2001 FORD F150 ENGINE MISS

  • Tiny
  • rick freeman
  • 2001 Ford F-150

Engine Performance problem
2001 Ford F150 V8 Four Wheel Drive Automatic 109000 miles

I have a 2001 ford f150 5.4L V8. I am having trouble finding a miss in the engine while under a mild load. I replaced the plugs and by process of elimination went through to each coil and swapped out them with a new one. Still have a miss. I had this problem 3 other times before and this worked but this time it did not. Could it be someting else like a sensor? No engine light is on to have trouble code read. Also any ideas why this keeps happening? No moisture is ever present around any plug. I am also getting a whistling noise at 3000 rpms and up inside the cab behind the dash any ideas? No, im not selling my truck. I like it.

Wednesday, December 17th, 2008 AT 10:19 PM

2 Answers

  • Tiny
  • Dave H
  • Expert
  • 13,548 posts

If your getting a misfire it should be setting the MIL on. If it's intermittent the codes will be stored as pending and will not bring the light on constantly. Have the car read for codes. See if there are any intermittent pending codes stored? Most good autoparts stores will read the codes for free?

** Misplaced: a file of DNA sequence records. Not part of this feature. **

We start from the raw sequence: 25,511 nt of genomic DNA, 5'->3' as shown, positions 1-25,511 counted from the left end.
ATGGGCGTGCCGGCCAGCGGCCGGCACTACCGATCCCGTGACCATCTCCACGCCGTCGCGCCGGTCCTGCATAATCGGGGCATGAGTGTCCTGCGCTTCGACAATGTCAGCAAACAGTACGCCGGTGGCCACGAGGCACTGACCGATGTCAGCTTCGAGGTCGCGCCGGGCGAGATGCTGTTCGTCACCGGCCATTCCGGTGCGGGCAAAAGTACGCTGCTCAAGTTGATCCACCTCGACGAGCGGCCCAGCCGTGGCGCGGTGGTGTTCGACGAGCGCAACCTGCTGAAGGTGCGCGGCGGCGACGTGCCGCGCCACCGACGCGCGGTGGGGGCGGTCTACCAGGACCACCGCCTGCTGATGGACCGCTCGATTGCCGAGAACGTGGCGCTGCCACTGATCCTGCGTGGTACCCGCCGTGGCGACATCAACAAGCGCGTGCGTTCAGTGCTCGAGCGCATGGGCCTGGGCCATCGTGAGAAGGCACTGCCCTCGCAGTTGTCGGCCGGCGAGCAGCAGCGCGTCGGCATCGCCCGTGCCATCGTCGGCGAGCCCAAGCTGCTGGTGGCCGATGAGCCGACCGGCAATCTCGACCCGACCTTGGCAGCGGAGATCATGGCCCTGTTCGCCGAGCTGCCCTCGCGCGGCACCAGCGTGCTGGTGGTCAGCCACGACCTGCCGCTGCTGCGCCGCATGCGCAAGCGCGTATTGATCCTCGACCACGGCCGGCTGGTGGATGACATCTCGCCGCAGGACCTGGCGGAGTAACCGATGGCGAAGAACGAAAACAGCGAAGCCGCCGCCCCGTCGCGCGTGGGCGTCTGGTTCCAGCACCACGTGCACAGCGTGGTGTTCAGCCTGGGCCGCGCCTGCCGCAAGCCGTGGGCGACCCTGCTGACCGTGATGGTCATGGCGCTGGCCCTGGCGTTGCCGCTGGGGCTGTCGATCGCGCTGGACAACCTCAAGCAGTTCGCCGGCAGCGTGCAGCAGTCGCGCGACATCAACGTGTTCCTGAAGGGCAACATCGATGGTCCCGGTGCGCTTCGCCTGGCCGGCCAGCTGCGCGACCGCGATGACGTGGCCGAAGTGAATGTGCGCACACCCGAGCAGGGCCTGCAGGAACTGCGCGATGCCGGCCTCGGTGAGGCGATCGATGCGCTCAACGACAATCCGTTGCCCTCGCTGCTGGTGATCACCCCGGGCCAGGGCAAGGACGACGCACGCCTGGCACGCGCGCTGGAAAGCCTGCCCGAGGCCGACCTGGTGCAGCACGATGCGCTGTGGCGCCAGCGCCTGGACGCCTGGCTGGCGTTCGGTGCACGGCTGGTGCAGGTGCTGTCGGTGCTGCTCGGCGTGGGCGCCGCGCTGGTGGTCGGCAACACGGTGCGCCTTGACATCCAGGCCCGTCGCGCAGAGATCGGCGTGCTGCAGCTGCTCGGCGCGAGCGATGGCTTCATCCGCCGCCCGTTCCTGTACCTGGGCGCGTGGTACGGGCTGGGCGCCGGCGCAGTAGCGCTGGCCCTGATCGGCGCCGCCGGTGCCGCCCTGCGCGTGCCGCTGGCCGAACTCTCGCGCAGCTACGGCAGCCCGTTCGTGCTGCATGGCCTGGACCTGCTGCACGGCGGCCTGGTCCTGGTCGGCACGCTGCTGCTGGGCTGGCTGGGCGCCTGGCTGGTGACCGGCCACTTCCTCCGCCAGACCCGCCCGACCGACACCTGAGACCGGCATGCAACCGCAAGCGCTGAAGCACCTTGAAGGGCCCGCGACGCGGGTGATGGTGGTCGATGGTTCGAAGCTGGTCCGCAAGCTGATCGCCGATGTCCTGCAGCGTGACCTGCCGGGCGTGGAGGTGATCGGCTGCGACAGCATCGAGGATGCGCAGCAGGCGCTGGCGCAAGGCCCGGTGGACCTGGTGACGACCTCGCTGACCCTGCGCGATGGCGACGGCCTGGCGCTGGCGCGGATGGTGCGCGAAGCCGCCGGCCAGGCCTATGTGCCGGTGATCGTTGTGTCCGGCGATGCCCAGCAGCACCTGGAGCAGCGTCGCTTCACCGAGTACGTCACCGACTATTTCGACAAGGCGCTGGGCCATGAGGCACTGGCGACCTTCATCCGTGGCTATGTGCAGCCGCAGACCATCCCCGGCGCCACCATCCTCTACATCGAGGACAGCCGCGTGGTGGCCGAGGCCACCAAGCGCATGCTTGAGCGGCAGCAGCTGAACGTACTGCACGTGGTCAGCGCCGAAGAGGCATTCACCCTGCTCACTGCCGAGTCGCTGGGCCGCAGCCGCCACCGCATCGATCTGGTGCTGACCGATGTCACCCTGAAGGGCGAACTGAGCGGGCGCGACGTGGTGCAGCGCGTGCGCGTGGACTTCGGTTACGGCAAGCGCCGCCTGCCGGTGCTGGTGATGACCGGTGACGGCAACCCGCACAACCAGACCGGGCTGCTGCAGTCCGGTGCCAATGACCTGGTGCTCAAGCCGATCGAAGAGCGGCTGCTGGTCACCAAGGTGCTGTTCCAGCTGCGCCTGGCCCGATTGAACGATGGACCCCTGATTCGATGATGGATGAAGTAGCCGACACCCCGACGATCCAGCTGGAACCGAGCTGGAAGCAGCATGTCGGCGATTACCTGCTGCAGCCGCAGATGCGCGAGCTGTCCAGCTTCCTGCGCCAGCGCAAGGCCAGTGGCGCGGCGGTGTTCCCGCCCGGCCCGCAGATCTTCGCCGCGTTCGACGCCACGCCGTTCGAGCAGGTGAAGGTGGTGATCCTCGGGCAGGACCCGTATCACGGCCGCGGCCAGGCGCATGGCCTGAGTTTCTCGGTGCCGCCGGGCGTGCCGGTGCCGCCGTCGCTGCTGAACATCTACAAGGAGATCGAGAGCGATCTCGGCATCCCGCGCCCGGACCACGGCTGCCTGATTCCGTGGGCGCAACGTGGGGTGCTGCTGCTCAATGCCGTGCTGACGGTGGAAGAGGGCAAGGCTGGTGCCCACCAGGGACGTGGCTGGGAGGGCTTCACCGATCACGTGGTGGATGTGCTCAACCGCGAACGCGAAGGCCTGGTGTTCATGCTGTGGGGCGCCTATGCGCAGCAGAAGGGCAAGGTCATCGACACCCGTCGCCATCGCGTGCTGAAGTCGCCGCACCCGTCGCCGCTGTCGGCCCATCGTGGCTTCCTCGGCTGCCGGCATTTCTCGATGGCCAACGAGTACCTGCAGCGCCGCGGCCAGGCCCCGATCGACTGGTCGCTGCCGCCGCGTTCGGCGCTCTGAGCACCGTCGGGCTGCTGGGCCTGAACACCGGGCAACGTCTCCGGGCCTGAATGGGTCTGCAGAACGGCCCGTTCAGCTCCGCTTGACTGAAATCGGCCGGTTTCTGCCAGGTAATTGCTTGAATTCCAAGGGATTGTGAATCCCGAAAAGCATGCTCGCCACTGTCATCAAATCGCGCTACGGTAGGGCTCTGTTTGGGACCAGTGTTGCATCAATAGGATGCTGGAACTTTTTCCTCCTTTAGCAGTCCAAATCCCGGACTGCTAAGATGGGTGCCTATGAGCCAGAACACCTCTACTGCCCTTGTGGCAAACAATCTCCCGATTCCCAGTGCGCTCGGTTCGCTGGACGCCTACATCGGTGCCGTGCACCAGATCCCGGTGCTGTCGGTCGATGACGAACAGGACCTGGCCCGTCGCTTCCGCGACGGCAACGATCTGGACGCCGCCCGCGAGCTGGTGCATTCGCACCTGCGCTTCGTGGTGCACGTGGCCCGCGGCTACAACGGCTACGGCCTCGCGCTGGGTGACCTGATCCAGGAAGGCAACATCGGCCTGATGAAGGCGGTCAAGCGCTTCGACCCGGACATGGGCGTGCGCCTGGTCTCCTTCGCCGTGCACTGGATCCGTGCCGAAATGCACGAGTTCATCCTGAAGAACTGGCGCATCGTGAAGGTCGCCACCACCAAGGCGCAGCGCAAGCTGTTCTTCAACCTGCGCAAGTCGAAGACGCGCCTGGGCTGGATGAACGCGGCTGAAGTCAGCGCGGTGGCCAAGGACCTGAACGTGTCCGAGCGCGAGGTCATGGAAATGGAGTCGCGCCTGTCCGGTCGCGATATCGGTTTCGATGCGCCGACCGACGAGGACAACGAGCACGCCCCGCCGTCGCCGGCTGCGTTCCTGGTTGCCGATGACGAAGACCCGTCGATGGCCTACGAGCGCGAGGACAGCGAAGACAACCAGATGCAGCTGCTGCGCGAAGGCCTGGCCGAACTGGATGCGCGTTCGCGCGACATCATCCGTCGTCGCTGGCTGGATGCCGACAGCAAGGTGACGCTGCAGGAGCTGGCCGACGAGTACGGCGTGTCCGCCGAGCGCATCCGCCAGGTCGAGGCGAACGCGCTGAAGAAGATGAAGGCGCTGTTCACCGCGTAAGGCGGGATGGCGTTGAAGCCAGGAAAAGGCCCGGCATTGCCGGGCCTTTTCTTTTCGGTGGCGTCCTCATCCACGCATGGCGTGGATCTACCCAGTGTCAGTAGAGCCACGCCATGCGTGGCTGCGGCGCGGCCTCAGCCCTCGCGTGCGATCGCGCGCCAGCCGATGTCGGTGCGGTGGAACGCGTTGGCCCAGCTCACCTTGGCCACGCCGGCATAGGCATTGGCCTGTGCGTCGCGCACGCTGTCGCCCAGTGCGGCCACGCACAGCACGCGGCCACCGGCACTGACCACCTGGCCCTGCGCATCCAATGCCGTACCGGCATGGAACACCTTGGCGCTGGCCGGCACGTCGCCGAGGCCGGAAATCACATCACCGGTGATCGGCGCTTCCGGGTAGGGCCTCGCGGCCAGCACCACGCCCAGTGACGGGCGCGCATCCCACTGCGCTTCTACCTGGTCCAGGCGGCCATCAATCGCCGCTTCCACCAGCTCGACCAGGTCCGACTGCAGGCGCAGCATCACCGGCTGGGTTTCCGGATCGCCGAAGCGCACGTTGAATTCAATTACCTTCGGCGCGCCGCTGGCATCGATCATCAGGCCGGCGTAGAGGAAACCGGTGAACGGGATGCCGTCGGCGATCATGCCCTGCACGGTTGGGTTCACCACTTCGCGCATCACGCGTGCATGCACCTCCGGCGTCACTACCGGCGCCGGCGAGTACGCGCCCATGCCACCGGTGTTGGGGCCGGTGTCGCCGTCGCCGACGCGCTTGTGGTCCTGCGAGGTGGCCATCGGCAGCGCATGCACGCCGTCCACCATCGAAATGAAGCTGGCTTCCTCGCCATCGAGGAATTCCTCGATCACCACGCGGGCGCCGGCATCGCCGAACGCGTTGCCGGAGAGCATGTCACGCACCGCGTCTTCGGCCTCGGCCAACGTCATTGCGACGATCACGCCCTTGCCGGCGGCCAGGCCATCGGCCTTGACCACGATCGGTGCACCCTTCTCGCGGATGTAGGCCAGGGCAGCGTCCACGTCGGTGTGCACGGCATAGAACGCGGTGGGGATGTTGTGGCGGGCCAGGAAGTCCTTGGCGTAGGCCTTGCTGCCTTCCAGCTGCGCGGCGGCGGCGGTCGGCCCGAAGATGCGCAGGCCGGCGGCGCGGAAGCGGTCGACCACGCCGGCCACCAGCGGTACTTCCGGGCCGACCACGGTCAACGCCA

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Thursday, December 18th, 2008 AT 9:04 AM
  • Tiny
  • rick freeman
  • Member

You would think an engine light would come on but it did not. This has happened three other times and no engine light. What I did find today is that one coil tested poorly on the secondary side caused by corrosion around the contact/inner spring inside the plug boot. Also found a cracked plug insulator on a different cylinder. This plug was a brand new motorcraft. All this and no engine light go figure. An ohm meter test told the tale on the coil. Should be.55 on primary and 5500 on the secondary. Erratic meter readings means bad coil. Testing this at home is quite a job since accessibility to the coils is very limited, along with the plugs. But alittle patience its not to bad. My advice to anyone reading this is if you change coils change plugs also. Inspect each very closely. Use a ohm meter when coil is removed this will save time and money. I learned something all four times this has happened.

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Thursday, December 18th, 2008 AT 6:28 PM

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